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Qilin: Exploiting Parallelism on Heterogeneous Multiprocessors with Adaptive Mapping. Chi-Keung (CK) Luk Technology Pathfinding and Innovation Software Solutions and Services Group Intel. Sunpyo Hong Electrical and Computer Engineering Georgia Institute of Technology. Hyesoon Kim

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qilin exploiting parallelism on heterogeneous multiprocessors with adaptive mapping

Qilin: Exploiting Parallelism on Heterogeneous Multiprocessors with Adaptive Mapping

Chi-Keung (CK) Luk

Technology Pathfinding and Innovation

Software Solutions and Services Group

Intel

Sunpyo Hong

Electrical and Computer

Engineering

Georgia Institute of Technology

Hyesoon Kim

College of Computing

School of Computer Science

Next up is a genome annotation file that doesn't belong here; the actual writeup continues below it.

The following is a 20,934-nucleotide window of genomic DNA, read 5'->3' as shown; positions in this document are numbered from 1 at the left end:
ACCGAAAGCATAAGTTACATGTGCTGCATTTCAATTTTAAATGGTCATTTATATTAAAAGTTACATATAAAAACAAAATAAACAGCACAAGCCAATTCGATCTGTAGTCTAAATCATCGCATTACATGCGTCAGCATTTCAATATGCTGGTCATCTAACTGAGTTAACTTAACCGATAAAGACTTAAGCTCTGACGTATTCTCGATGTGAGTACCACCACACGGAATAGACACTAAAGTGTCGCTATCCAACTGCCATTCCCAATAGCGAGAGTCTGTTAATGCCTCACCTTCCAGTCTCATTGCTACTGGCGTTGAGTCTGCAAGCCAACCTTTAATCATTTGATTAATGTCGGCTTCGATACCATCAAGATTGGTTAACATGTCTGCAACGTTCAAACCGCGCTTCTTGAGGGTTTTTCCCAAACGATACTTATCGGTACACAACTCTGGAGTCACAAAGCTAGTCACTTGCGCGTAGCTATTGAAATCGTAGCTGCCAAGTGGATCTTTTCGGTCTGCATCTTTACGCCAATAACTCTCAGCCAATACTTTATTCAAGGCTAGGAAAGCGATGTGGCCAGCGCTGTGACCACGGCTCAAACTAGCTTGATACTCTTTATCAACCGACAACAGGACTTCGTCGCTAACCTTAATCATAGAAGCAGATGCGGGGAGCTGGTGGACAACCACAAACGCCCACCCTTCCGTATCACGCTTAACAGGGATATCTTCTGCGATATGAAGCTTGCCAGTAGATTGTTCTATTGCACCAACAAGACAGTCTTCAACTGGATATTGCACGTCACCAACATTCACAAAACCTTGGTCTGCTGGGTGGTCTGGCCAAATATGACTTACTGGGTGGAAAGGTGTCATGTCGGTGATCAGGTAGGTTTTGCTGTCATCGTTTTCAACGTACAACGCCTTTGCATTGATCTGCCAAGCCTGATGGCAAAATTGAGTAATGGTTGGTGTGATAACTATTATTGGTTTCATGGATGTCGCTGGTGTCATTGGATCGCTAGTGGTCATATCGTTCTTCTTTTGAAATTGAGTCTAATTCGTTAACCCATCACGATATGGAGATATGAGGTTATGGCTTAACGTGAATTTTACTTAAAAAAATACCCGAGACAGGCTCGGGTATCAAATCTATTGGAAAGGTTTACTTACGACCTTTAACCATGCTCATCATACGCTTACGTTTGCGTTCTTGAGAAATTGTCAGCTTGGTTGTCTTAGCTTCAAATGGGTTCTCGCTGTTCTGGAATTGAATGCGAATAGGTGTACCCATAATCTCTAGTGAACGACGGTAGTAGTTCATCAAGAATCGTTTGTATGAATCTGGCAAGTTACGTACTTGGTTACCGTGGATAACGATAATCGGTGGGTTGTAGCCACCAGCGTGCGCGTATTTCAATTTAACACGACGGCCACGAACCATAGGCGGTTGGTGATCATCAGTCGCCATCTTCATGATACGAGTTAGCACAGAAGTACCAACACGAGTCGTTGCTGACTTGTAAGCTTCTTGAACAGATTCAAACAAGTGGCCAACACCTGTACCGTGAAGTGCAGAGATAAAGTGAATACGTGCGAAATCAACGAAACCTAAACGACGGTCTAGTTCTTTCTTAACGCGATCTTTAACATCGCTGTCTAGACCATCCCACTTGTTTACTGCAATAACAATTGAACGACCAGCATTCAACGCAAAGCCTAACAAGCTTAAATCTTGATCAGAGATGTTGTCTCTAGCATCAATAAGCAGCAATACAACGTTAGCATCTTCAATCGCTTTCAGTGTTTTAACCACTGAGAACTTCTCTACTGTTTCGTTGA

Georgia Institute of Technology

heterogeneous architectures
Heterogeneous Architectures

Heterogeneous architectures are increasingly popular:

Platform used

Intel Core2 + Nvidia’s GPU

IBM’s Cell processor

NHM + Larrabee

software challenge
Software Challenge

SIMD

Core-0

Core-1

Core-2

Core-3

A CPU + GPU system:

CPU

GPU

  • The Mapping Problem:
  • Map computations to PEs to optimize an objective function, which could be:
      • Performance
      • Energy
      • Performance / Energy
existing solutions to the mapping problem
Existing Solutions to the Mapping Problem

Programmer performs the mapping manually and statically

Examples:

IBM XL compiler extension that supports OpenMP on the Cell

Intel CTG’s ExoCHI/Merge framework for programming the CPU and GPU

Disadvantages:

Labor intensive

Not adaptable to changes in runtime environments

outline
Outline

Introduction

Case Study

Adaptive Mapping

Experimental Evaluation

Conclusions

case study matrix multiplication
Case Study: Matrix Multiplication
  • Heterogeneous machine used:
    • CPU: dual-socket QuadCore (max = 8 cores)
    • GPU: Nvidia GTX-8800 GPU
  • Three configurations tested:
      • Small problem size, max CPU cores used
      • Big problem size, max CPU cores used
      • Big problem size, fewer CPU cores used
  • In each configuration: